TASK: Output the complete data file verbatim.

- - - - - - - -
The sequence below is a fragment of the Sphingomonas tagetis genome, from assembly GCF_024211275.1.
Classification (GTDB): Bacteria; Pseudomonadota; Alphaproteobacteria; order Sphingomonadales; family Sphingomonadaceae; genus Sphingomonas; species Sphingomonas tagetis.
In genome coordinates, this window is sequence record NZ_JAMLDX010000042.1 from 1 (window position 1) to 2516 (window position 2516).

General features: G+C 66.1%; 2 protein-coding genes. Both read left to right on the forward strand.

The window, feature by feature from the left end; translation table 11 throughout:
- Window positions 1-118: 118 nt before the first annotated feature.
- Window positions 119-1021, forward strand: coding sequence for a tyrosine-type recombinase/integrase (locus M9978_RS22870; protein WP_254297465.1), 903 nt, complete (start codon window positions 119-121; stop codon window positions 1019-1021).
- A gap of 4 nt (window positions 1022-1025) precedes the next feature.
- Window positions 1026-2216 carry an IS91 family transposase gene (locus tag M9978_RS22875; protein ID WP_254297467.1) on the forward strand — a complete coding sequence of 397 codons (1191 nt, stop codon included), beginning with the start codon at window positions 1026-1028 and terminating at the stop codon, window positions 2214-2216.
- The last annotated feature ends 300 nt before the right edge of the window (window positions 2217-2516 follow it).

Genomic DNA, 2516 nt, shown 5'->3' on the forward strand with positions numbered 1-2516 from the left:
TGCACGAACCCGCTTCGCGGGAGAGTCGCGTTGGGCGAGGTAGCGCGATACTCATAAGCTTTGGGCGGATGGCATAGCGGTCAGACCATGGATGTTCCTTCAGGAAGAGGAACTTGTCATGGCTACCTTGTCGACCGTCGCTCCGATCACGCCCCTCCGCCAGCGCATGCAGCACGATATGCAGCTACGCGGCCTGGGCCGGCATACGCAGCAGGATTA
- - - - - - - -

The sequence below is a fragment of the Sphingomonas tagetis genome, from assembly GCF_024211275.1.
Classification (GTDB): Bacteria; Pseudomonadota; Alphaproteobacteria; order Sphingomonadales; family Sphingomonadaceae; genus Sphingomonas; species Sphingomonas tagetis.
In genome coordinates, this window is sequence record NZ_JAMLDX010000042.1 from 1 (window position 1) to 2516 (window position 2516).

General features: G+C 66.1%; 2 protein-coding genes. Both read left to right on the forward strand.

The window, feature by feature from the left end; translation table 11 throughout:
- Window positions 1-118: 118 nt before the first annotated feature.
- Window positions 119-1021, forward strand: coding sequence for a tyrosine-type recombinase/integrase (locus M9978_RS22870; protein WP_254297465.1), 903 nt, complete (start codon window positions 119-121; stop codon window positions 1019-1021).
- A gap of 4 nt (window positions 1022-1025) precedes the next feature.
- Window positions 1026-2216 carry an IS91 family transposase gene (locus tag M9978_RS22875; protein ID WP_254297467.1) on the forward strand — a complete coding sequence of 397 codons (1191 nt, stop codon included), beginning with the start codon at window positions 1026-1028 and terminating at the stop codon, window positions 2214-2216.
- The last annotated feature ends 300 nt before the right edge of the window (window positions 2217-2516 follow it).

Genomic DNA, 2516 nt, shown 5'->3' on the forward strand with positions numbered 1-2516 from the left:
TGCACGAACCCGCTTCGCGGGAGAGTCGCGTTGGGCGAGGTAGCGCGATACTCATAAGCTTTGGGCGGATGGCATAGCGGTCAGACCATGGATGTTCCTTCAGGAAGAGGAACTTGTCATGGCTACCTTGTCGACCGTCGCTCCGATCACGCCCCTCCGCCAGCGCATGCAGCACGATATGCAGCTACGCGGCCTGGGCCGGCATACGCAGCAGGATTA